Pocket rocket: Santi Cazorla of Arsenal. Photo: Getty
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Does size matter? And where have all the Arsenal six-footers gone?

Hunter Davies’s The Fan column. 

At half-time in the Arsenal-Spurs game on 27 September, I had to rub my eyes when I saw Santi Cazorla getting ready to come on. He was standing beside the towering, 6ft 3in, besuited, headmasterly figure of the Arsenal manager, Arsène Wenger. At 5ft 6in, Cazorla looked like Wenger’s grandson or, perhaps, a child mascot who’d been allowed on to the pitch to amuse us.

Then, in the second half, the 5ft 7in Alexis Sánchez came on, replacing Jack Wilshere who, at 5ft 8in, isn’t the shortest of Arsenal’s midfielders. What is going on – with Arsenal and with football?

I remember being at an Arsenal game 14 or so years ago and noticing that practically the whole team was 6ft or taller: Patrick Vieira was 6ft 4in, Thierry Henry was 6ft 2in,
Dennis Bergkamp was 6ft 1in, Robert Pirès was 6ft 2in. Emmanuel Petit, despite his name, was 6ft 1in. As usual when you spot an interesting fact, you think up an interesting theory to explain it – often total bollocks, but that hasn’t stopped economists, sociologists and historians from making a decent living these past 200 years.

I decided to check the heights of Arsenal players from the pre-war years – easy to find, because when they played in Cup finals or for England or Scotland the programme always gave full details of each player’s height and weight. Often in the 1930s, not one Arsenal player was 6ft tall; even goalies rarely got above 5ft 10in. Their weight, though, was often 12 or 13 stone. Small and squat, that was the average professional footballer.

Clearly the changes reflected the world in general, as people have grown about two inches taller since the war. Football was simply mirroring ordinary life. It also reflected what was happening in football. Foreign managers were weaning our native players off their chips and booze-ups, producing leaner, taller players. And with better, faster pitches, free of mud, the bullet-headed, slow and lumpen cloggers had been evolutioned out, as had the small and weedy.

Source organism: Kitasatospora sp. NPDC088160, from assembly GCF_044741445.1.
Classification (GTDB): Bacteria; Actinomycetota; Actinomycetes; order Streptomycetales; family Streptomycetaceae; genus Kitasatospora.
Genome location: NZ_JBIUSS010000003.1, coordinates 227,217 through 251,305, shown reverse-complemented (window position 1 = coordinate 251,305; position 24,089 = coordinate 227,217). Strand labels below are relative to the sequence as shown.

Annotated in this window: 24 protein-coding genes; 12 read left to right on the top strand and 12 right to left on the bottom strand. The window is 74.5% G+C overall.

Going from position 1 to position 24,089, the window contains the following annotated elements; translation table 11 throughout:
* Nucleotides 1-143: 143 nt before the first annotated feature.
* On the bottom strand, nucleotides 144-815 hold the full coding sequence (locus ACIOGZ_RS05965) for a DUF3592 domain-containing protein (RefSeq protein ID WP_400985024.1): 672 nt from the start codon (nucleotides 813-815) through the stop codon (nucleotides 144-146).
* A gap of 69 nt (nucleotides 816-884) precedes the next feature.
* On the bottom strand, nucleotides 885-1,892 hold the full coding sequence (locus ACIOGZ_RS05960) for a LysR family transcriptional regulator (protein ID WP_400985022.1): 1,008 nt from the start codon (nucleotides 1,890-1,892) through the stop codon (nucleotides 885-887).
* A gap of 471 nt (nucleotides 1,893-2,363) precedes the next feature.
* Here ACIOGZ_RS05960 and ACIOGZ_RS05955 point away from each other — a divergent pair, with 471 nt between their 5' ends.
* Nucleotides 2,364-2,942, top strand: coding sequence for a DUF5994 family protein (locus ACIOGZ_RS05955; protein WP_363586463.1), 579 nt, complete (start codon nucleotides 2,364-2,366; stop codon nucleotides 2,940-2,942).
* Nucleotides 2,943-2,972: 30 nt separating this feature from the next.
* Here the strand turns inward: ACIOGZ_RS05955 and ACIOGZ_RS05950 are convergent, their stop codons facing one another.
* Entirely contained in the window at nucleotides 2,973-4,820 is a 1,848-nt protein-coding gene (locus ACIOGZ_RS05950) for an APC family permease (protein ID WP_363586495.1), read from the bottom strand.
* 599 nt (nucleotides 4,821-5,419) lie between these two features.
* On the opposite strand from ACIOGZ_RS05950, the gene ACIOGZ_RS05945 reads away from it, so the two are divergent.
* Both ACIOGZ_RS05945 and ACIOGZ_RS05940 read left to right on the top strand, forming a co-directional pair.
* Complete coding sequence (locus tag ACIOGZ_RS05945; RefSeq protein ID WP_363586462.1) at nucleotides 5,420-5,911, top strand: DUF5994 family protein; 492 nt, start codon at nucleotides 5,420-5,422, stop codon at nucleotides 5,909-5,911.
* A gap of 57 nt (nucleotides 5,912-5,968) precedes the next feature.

I had a subsidiary theory that Wenger preferred players built in his own image – stick-like six-footers, with or without a nice dark suit and woolly waistcoat. Wenger had become obsessed with signing himself. Turns out that was all total bollocks as well.

This season, Arsenal have come out two inches shorter than they used to be just ten years ago. The average for their first team is only 5ft 9in, not a huge reduction but noticeable, while their average weight is only 11 stone. There are still some big teams in the Premier, mostly the ones not doing so well, such as QPR, whose average weight is 12st 7lb.

If you look at world football, you’ll see that the marvellous midgets are doing well everywhere. Messi has the figure of a ten-year-old – well, ten-year-olds when I was growing up, living on rations, sucking dried eggs and eating sweets made out of cardboard. It’s a miracle that weedy little Messi, just 5ft 6in and 10st 8lb, has survived the slings and arrows and assaults of football’s brutes and has rarely been injured. Man City also has some small players, such as David Silva and Sergio Agüero, both 5ft 8in, though my favourite is Luca Modric of Real Madrid. Shame he left Spurs.

One of the many joys of football is that size and physique don’t really matter. It’s what you do with the ball that counts. Once on the pitch, all players are the same size. It’s only when they’re waiting to come on, or standing in a line-up, that it strikes you how small many of them are, especially if stuck beside the goalie. The captain of Germany’s World Cup-winning team, Philipp Lahm, looks quite big driving forward but if you see him in the line-up you realise how small he is.